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Jefferson’s Bourbon is no stranger to taking big risks with its product. Many know Jefferson’s Ocean, a bourbon aged on container ships sailing around the world. I think Jefferson’s Ocean voyage 15 or 16 just came out. Now, Jefferson’s introduces a new experience, Jefferson’s Tropicsaged in humidity.
In a press release at the time of the whiskey’s unveiling, Jefferson founder Trey Zoeller said: “After transporting barrels to many different locations, it was evident that hot, humid climates had a very positive on bourbon. So when we headed out to age our first release of Jefferson’s Tropics Aged In Humidity, we knew we had to be near the equator, where the heat and humidity would be intense year-round. Singapore – one of my favorite travel destinations – was absolutely perfect for this experience.
“The result is a remarkable bourbon, which further reinforces my belief that whiskey terroir comes from the environment in which the bourbon matures rather than the soil from which the grains are grown. Jefferson’s Tropics Aged in Humidity series embodies the result with its richness and complexity.
Terroir is a French term used to describe environmental factors that impact the contextual characteristics or character of a culture, or in this case a whisky. Kentucky, as a state, is known for being landlocked and having a fairly temperate climate. Many area distillers praise the warm, but not too hot, summers and cool, but not too cold, winters for the unique flavors that Kentucky Bourbon receives as it rests in oak. The whiskey will seep deep into the wood during the summer heat and shrink out of the wood during the cold, snowy winter.
This interaction imparts color, flavor and personality to a whiskey barrel, or so is the conventional wisdom and history I know.
Jefferson’s is attempting to challenge conventional wisdom by transporting 720 fully mature Kentucky bourbon barrels from Kentucky to Singapore. When the project began in 2019, these barrels were stored in the humid environment of Singapore for 18 months before being brought back to Kentucky in March 2023. Now, and I infer here, these dates are spaced more than 36 months, not 18, which means it’s likely these barrels also made a short ocean voyage. So we have a bit of a two for one, an Ocean and Tropic impact on bourbon.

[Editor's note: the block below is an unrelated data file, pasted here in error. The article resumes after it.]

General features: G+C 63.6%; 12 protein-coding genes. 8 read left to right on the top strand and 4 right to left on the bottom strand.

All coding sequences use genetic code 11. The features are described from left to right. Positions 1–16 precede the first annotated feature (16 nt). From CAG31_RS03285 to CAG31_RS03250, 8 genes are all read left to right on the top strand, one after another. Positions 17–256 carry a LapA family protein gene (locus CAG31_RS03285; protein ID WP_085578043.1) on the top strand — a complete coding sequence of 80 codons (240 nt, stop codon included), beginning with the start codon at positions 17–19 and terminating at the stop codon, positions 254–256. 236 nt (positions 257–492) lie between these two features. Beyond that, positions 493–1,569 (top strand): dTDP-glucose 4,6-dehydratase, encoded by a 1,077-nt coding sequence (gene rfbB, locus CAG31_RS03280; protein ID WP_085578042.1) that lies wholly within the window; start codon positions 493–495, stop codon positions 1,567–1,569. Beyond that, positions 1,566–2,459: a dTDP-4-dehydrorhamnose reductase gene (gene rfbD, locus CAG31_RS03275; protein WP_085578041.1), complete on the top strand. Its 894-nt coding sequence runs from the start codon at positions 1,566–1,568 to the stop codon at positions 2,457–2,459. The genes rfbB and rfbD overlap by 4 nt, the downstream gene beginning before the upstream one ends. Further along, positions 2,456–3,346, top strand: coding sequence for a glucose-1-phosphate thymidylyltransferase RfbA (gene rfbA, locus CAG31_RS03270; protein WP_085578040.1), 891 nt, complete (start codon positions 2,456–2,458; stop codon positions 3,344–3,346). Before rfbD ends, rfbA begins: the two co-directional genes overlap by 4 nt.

Jefferson’s describes the flavors as intensely caramelized and infused with flavors of aromatic baking spices on the nose, bing cherries, toffee and sea salt on the palate, with a long, textured finish. Conceptually, I understand the concept of finishing the whiskey hot. You maximize the interaction of the whiskey with the oak before letting it cool and come out of the wood on its way home. This is a very new concept. With that, let’s move on to the glass.
Tasting notes: Jefferson’s Tropics
Vital Stats: 52% blood alcohol content; limited release September 2023; SRP: $99.99
Nose: Very light, alcohol is present, tropical fruits like mango, banana leaves, light coffee and sugar. The nose is harsher than I expected, but overall inviting although with a salty brine quality.
Taste: A first breath of smoke before a salty profile on the tongue with soft oak and cocoa. There is vanilla and molasses on the mid-palate before giving way to a seamless blend on the finish. The finish lingers gently on the tongue for a reasonable length before fading into a touch of brine and citrus.